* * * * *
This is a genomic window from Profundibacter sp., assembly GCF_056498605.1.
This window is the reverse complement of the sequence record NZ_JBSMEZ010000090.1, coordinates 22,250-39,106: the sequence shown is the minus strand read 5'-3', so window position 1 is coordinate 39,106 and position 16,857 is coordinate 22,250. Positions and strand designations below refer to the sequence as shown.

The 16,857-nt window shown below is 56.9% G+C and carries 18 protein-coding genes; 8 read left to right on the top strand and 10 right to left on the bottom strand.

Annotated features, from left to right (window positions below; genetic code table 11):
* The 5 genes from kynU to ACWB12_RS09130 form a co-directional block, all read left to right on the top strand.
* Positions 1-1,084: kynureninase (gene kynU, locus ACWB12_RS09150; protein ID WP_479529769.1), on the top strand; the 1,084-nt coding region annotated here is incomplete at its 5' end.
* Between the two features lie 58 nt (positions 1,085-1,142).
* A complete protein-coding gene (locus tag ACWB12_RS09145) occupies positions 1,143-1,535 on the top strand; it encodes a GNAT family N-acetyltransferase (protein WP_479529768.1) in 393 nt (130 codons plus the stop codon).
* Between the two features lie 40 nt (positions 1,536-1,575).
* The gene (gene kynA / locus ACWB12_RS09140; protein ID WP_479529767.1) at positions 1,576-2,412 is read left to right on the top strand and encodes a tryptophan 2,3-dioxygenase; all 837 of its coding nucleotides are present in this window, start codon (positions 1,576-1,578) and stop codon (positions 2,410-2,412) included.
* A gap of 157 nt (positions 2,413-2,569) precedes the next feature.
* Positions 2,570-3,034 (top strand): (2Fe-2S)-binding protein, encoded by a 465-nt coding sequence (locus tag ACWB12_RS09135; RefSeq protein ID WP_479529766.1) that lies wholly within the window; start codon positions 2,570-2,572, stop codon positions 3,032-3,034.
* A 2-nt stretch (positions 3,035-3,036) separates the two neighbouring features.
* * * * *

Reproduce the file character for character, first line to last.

This is a genomic window from Profundibacter sp., assembly GCF_056498605.1.
This window is the reverse complement of the sequence record NZ_JBSMEZ010000090.1, coordinates 22,250-39,106: the sequence shown is the minus strand read 5'-3', so window position 1 is coordinate 39,106 and position 16,857 is coordinate 22,250. Positions and strand designations below refer to the sequence as shown.

The 16,857-nt window shown below is 56.9% G+C and carries 18 protein-coding genes; 8 read left to right on the top strand and 10 right to left on the bottom strand.

Annotated features, from left to right (window positions below; genetic code table 11):
* The 5 genes from kynU to ACWB12_RS09130 form a co-directional block, all read left to right on the top strand.
* Positions 1-1,084: kynureninase (gene kynU, locus ACWB12_RS09150; protein ID WP_479529769.1), on the top strand; the 1,084-nt coding region annotated here is incomplete at its 5' end.
* Between the two features lie 58 nt (positions 1,085-1,142).
* A complete protein-coding gene (locus tag ACWB12_RS09145) occupies positions 1,143-1,535 on the top strand; it encodes a GNAT family N-acetyltransferase (protein WP_479529768.1) in 393 nt (130 codons plus the stop codon).
* Between the two features lie 40 nt (positions 1,536-1,575).
* The gene (gene kynA / locus ACWB12_RS09140; protein ID WP_479529767.1) at positions 1,576-2,412 is read left to right on the top strand and encodes a tryptophan 2,3-dioxygenase; all 837 of its coding nucleotides are present in this window, start codon (positions 1,576-1,578) and stop codon (positions 2,410-2,412) included.
* A gap of 157 nt (positions 2,413-2,569) precedes the next feature.
* Positions 2,570-3,034 (top strand): (2Fe-2S)-binding protein, encoded by a 465-nt coding sequence (locus tag ACWB12_RS09135; RefSeq protein ID WP_479529766.1) that lies wholly within the window; start codon positions 2,570-2,572, stop codon positions 3,032-3,034.
* A 2-nt stretch (positions 3,035-3,036) separates the two neighbouring features.